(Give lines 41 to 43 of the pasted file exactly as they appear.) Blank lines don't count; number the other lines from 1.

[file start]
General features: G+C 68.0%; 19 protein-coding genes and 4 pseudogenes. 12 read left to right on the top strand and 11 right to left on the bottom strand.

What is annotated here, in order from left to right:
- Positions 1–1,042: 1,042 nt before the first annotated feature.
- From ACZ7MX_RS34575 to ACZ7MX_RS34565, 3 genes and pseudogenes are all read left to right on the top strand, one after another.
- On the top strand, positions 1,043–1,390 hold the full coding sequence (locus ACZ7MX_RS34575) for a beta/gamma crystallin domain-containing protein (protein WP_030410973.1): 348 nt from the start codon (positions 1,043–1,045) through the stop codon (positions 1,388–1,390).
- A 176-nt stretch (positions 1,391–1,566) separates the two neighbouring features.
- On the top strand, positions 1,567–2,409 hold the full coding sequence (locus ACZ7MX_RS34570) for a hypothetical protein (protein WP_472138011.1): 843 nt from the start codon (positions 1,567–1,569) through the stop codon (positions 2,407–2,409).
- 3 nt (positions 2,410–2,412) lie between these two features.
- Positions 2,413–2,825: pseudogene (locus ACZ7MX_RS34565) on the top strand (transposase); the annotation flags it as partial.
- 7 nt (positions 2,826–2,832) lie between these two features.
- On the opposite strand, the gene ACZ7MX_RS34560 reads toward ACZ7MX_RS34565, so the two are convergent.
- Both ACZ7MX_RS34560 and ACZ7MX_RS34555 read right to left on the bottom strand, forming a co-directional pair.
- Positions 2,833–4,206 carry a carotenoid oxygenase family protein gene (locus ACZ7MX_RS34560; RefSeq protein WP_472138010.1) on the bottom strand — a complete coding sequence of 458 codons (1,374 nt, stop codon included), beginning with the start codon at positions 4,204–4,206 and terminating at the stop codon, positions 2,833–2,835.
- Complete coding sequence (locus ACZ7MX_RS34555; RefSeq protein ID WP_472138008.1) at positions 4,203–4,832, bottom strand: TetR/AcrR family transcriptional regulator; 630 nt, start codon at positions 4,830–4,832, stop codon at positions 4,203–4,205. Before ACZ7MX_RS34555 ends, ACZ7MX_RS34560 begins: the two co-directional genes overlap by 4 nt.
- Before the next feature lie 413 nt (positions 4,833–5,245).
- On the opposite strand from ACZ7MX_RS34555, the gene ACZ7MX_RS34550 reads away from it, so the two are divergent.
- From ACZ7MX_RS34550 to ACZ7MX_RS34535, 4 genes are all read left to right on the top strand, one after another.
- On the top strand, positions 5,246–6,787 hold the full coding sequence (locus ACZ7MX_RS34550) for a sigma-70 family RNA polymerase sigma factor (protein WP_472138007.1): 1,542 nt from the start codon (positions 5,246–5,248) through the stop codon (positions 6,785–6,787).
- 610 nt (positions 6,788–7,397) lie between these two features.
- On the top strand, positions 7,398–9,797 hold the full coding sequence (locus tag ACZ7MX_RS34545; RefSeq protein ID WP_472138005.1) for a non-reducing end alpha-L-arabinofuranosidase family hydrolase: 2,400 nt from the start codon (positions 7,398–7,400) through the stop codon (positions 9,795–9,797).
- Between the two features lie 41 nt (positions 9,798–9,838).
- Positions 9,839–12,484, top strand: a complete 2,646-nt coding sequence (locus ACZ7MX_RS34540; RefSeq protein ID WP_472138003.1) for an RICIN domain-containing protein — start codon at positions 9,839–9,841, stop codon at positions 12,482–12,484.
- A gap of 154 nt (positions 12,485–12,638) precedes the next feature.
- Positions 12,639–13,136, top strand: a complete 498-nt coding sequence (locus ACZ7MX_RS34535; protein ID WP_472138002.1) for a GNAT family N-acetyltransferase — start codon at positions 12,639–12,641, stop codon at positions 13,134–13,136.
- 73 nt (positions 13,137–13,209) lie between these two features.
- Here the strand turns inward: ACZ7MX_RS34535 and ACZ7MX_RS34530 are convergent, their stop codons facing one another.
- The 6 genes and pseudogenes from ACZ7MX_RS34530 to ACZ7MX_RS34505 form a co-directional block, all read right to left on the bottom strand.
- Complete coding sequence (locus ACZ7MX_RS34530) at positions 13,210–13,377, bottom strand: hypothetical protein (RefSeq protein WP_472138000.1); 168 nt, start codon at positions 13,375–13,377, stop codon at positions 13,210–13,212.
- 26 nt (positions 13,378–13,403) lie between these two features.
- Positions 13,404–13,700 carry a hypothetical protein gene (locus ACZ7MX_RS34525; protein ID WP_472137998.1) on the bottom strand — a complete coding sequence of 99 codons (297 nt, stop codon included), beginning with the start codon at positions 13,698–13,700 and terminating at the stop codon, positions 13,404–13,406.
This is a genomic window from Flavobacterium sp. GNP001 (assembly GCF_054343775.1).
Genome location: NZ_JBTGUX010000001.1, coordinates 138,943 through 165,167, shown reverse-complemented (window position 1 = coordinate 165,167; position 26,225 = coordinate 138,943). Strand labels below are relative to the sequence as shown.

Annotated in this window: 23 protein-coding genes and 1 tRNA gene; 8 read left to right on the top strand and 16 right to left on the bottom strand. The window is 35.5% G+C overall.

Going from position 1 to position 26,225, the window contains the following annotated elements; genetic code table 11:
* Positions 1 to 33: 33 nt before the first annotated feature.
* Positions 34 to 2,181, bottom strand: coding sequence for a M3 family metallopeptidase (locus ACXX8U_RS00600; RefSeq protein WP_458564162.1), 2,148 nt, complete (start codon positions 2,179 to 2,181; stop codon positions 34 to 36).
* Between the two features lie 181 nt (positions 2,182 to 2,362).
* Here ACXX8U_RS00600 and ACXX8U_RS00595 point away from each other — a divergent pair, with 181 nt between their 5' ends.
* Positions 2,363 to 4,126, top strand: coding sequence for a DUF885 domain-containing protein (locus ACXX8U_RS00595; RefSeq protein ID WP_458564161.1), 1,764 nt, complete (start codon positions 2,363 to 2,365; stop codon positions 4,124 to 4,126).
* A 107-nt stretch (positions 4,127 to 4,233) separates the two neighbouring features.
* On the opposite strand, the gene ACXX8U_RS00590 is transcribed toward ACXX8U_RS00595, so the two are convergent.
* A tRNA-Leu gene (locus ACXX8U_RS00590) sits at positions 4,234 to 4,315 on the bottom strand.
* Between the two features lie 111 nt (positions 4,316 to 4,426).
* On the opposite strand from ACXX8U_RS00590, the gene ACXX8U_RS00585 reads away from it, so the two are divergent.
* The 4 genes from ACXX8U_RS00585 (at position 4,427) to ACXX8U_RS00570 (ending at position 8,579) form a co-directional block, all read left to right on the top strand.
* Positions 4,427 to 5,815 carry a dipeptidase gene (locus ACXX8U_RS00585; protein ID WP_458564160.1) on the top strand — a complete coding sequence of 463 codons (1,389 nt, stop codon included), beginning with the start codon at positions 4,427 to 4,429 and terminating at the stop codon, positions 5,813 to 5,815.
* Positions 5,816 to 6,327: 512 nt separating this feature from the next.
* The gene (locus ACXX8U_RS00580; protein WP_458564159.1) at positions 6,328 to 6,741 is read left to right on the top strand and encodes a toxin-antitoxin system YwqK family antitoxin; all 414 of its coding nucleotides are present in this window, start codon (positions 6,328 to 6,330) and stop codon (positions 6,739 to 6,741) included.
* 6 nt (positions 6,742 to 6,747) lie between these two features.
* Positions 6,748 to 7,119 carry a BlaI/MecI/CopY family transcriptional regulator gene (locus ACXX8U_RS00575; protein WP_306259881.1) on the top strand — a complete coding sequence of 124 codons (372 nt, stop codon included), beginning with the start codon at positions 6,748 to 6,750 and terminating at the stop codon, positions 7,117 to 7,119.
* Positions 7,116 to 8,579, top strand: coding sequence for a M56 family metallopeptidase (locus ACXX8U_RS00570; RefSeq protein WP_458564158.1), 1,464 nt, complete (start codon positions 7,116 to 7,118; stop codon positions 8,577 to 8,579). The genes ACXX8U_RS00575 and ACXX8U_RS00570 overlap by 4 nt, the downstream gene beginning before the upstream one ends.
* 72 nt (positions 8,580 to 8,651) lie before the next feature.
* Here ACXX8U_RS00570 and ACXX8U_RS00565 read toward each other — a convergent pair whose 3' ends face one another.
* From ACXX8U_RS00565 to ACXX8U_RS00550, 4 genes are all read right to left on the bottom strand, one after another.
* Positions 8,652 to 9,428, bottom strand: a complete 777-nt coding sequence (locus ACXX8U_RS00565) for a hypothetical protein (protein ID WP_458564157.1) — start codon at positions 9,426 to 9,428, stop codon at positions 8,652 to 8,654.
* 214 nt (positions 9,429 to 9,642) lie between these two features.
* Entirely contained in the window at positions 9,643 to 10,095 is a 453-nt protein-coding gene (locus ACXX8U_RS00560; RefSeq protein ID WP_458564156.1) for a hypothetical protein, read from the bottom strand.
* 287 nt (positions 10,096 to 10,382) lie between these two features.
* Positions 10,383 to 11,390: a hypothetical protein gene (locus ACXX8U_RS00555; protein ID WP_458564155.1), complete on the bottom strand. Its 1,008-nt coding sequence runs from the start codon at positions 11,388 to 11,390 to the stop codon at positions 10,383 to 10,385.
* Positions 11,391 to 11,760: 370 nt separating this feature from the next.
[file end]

* On the opposite strand, the gene ACXX8U_RS00590 is transcribed toward ACXX8U_RS00595, so the two are convergent.
* A tRNA-Leu gene (locus ACXX8U_RS00590) sits at positions 4,234 to 4,315 on the bottom strand.
* Between the two features lie 111 nt (positions 4,316 to 4,426).